1993

  1. Arts Stamps

    To celebrate the International Year of Indigenous People, Australia Post issues two stamps for Australia Day that celebrate Aboriginal painter Albert Namatjira and his watercolour style. The stamps show a ghost gum and Mount Giles.

    One stamp shows a white-barked ghost gum, another a solitary mountain.
    Albert Namatjira was famous for his use of water colours.

1994

  1. Land & land rights

    Native Title Act 1993 becomes law.

  2. For the first time, Australia Day is celebrated nationally on the same day. Previously, states and territories had their own individual days.

1995

  1. Land & land rights

    Justice Drummond in the Federal Court makes a decision that the claim of the Wik and Thayorre Peoples could not succeed over the areas that were subject to pastoral leases. The judge’s reason was that he considered that the grant of pastoral leases under Queensland law extinguished any native title rights.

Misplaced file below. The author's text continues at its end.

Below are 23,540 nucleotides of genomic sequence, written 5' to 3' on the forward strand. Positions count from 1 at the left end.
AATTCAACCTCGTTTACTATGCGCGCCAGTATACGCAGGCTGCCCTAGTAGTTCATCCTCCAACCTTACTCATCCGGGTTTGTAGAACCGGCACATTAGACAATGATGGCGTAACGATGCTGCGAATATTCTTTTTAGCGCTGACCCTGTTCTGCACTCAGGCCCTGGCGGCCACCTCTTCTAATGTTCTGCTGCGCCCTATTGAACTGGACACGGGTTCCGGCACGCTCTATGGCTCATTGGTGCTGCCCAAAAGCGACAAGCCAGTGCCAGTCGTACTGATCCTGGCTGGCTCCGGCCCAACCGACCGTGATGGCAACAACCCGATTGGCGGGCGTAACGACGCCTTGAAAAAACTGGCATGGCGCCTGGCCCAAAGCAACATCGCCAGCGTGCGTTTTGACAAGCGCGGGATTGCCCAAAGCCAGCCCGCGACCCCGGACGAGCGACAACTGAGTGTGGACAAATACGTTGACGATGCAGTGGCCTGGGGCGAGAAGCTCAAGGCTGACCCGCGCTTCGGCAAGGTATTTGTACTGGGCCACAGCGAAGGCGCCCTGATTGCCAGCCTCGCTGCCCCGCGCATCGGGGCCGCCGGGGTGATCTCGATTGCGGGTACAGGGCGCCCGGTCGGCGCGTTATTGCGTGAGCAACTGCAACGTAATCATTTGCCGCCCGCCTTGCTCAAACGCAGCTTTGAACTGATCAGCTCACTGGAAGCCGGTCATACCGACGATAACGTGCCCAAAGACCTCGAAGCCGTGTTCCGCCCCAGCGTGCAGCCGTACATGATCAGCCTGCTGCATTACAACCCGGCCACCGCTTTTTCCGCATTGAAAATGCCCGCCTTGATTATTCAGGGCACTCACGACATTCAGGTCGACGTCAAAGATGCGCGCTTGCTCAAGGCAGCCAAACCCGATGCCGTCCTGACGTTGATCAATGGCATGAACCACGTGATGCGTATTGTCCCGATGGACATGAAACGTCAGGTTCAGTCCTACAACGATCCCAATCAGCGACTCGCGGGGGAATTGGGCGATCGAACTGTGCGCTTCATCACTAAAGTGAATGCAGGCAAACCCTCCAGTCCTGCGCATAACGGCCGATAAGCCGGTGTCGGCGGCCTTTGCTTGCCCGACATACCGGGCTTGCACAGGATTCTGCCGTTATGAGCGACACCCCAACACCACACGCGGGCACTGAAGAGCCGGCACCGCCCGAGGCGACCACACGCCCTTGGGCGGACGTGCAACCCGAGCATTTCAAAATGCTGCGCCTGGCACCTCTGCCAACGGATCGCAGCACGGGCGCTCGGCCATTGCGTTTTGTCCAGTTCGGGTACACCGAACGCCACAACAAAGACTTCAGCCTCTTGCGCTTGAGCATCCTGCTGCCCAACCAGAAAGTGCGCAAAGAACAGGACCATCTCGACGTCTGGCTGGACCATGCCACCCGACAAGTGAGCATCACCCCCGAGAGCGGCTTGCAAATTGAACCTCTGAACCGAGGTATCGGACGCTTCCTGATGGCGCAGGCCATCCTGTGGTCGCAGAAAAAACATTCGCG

1998

  1. Stolen Generations

    Australians for Native Title (ANT) launches the Sorry Books campaign, an opportunity for everyday Australians to give a "people’s apology" for past wrongs to Aboriginal people in lieu of the federal government's refusal to make a formal apology to the Stolen Generations. ANT circulated about 1,000 books over four months in libraries, museums, churches, shops, art galleries and schools.

    The UNESCO added the collection of Sorry Books to its Memory of the World Register on 10 August 2004, in recognition of their historical and social significance.